Mantle of Inspiration - This is a pretty powerful buff at just 3rd level. A number of creatures (number equal to the Bard’s charisma modifier) that can see you within 60ft gain 5 temporary hit points and can immediately use its reaction to move up to its maximum speed without taking an opportunity attack. Hit points and movement? That’s awesome, especially if your party is in a tight spot and needs to make a tactical retreat (not that players ever would). I know people may say that 5 temp hit point isn’t a lot, but at 3rd level, when you combine it with movement, it will definitely save the life of your squishy wizard with a d6 for hit points.
Song of Rest - If you spend a hit dice during a short rest, you gain an extra 1d6 of hit points. Music soothes the soul I guess. This is great at lower levels, and only increases in strength, with 1d8 at 9th level, 1d10 at 13th and finally 1d12 at 17th. In my opinion, the short rest hit points get more valuable as time goes on. As you are adventuring at higher level, you have more opportunities to take that short rest in between big battles. Every hit point counts when you’re getting ready to fight the BBEG.
So while Bards my not be the strongest healer in the support class, I would argue that they are the most versatile support class that someone can play.
Druid - Circle of Dreams
Those nature loving fools. The Druid has traditionally been a purely support class. I do like that by giving them Wild Shape at 2nd level, and including the Circle of the Moon as an archetype, the Druid now has the capability to tank for a party. That said, the Druid still remains a powerful support in the game of D&D.
Early access to more than just healing spells - I’m seeing a pattern here. Healing spells at lower levels are crucial. I think I may have mentioned that. But there are some pretty great “support” spells available at lower levels. Barkskin is a pretty great buff spell (AC can’t go lower than 16), and so is Find Traps (2nd level), Pass without Trace (2nd level), Freedom of Movement (4th level) and Stoneskin (4th level). Many of these spells are underrated, and depending on the makeup of the party, can come in very useful.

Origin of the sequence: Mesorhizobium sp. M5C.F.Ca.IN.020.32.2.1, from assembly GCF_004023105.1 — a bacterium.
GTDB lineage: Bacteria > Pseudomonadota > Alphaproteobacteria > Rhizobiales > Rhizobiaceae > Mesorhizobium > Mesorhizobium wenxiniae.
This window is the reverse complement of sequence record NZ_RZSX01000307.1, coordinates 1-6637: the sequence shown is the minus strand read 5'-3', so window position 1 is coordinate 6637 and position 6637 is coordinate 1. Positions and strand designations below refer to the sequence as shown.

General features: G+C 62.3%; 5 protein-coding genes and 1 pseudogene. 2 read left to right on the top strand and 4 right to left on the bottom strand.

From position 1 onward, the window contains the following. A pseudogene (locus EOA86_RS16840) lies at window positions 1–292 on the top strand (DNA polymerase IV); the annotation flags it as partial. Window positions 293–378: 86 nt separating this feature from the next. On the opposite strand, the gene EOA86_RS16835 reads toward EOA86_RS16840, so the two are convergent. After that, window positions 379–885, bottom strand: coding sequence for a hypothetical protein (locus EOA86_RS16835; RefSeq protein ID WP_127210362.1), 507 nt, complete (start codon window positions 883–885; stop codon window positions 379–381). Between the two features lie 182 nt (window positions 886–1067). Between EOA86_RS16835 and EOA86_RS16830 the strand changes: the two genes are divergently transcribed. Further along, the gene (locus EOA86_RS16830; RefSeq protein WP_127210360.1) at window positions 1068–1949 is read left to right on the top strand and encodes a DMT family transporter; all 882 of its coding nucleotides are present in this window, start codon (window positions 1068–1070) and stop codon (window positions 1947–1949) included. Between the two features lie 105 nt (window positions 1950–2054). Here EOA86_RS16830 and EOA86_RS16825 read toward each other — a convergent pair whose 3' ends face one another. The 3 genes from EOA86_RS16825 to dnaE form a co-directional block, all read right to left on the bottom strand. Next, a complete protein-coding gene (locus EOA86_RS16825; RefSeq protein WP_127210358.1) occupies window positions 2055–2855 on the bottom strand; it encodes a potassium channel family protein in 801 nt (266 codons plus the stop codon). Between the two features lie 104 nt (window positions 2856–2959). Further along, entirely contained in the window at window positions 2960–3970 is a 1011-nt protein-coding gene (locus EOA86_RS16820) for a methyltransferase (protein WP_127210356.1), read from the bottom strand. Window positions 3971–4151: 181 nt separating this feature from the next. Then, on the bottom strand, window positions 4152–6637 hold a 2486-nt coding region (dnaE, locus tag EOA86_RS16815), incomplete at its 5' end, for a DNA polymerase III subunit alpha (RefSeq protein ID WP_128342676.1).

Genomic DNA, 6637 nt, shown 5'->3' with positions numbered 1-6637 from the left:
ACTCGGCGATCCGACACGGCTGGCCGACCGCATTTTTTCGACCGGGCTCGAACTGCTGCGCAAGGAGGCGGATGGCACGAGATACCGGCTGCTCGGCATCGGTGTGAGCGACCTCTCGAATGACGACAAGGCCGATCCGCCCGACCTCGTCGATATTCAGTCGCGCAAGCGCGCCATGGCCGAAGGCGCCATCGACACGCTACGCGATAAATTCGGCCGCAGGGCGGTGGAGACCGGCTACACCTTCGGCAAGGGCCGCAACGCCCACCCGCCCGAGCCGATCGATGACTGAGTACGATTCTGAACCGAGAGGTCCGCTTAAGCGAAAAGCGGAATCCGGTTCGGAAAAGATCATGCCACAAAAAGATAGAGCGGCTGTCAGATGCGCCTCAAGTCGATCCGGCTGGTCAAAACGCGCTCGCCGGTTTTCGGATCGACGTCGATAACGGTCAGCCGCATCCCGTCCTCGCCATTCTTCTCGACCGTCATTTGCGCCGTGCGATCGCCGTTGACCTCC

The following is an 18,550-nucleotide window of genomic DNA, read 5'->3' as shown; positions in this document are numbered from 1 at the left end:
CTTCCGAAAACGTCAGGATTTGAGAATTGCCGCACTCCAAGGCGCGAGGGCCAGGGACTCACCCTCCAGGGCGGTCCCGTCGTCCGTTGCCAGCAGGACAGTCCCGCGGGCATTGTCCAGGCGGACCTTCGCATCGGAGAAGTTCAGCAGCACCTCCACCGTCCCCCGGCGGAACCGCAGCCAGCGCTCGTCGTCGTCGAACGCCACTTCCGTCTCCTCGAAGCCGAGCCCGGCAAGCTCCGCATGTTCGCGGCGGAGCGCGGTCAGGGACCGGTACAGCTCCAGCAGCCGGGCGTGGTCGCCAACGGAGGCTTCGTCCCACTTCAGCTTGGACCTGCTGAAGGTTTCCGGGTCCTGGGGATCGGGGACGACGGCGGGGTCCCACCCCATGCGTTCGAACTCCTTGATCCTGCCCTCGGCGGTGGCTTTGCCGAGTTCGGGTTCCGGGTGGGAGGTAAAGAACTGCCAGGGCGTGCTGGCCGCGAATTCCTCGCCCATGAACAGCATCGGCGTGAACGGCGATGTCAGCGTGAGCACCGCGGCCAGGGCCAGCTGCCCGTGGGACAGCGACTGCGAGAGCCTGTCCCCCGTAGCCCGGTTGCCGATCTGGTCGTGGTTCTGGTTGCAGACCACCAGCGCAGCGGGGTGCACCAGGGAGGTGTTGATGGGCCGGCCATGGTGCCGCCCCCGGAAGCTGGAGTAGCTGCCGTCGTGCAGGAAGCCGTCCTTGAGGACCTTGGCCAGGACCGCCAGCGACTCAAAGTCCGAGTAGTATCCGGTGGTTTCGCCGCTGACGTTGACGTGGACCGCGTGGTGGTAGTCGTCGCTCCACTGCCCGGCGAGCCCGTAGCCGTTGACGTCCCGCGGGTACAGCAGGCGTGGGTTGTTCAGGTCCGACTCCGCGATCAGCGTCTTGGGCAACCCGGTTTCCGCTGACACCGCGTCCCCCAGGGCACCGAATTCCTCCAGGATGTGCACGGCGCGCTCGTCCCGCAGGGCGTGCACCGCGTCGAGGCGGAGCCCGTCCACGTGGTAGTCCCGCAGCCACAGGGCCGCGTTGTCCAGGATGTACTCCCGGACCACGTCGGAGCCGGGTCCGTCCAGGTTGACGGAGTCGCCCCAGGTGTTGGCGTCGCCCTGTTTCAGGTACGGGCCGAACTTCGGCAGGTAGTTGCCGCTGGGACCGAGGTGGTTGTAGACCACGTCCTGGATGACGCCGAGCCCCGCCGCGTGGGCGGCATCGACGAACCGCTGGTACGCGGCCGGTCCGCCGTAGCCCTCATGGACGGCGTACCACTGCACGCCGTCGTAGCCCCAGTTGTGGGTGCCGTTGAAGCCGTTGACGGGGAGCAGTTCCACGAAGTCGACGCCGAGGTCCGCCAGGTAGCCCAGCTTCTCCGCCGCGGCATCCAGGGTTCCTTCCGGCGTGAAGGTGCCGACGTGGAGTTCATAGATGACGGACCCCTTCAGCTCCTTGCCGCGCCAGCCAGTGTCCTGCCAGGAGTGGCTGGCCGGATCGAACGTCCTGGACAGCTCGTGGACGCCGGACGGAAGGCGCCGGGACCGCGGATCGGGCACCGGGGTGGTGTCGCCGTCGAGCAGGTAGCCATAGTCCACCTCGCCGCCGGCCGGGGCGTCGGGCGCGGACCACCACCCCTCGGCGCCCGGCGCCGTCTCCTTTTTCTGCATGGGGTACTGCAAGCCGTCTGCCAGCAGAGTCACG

Balm of the Summer Court - You gain fey healing energy and a pool d6s equal to your Druid’s level. As a bonus action, you can target someone quite a distance away and spend up to half of your Druid level of d6s on healing for them. You then get all your fey healing dice back after a long rest. While d6s aren’t as nice as a d8, the fact you can get a good chunk of healing out there as a bonus action and without expending a spell slot is awesome. Once again, you can never have enough healing
Impressive AoE spells - For a possible front liner, the Druid also gets some impressive AoE spells at higher levels. Sure, traditional magic user’s high level AoE spells are more powerful, but not many of those wizards are leaving the comforts of the back of the room. A Druid can wild shape, fight, and if needed, back out and cast some devastating spells if the enemies clump together. Sunbeam (an underrated 6th level spell), Fire Storm (7th level), and Storm of Vengeance (9th level) are all massively powerful AoE spells for their levels to help you clear out rooms.
Look, I get it. There are any number of support classes and combos out there (not even including the 100’s of home brews) but these are the ones I would use. I’m a traditionalist. They are healing and buff heavy, and not everyone thinks that that is what a support should be. So post your comments and let me know what you think is the best support set up in 5e, because I’m sure one of you is angry I didn’t mention Monks.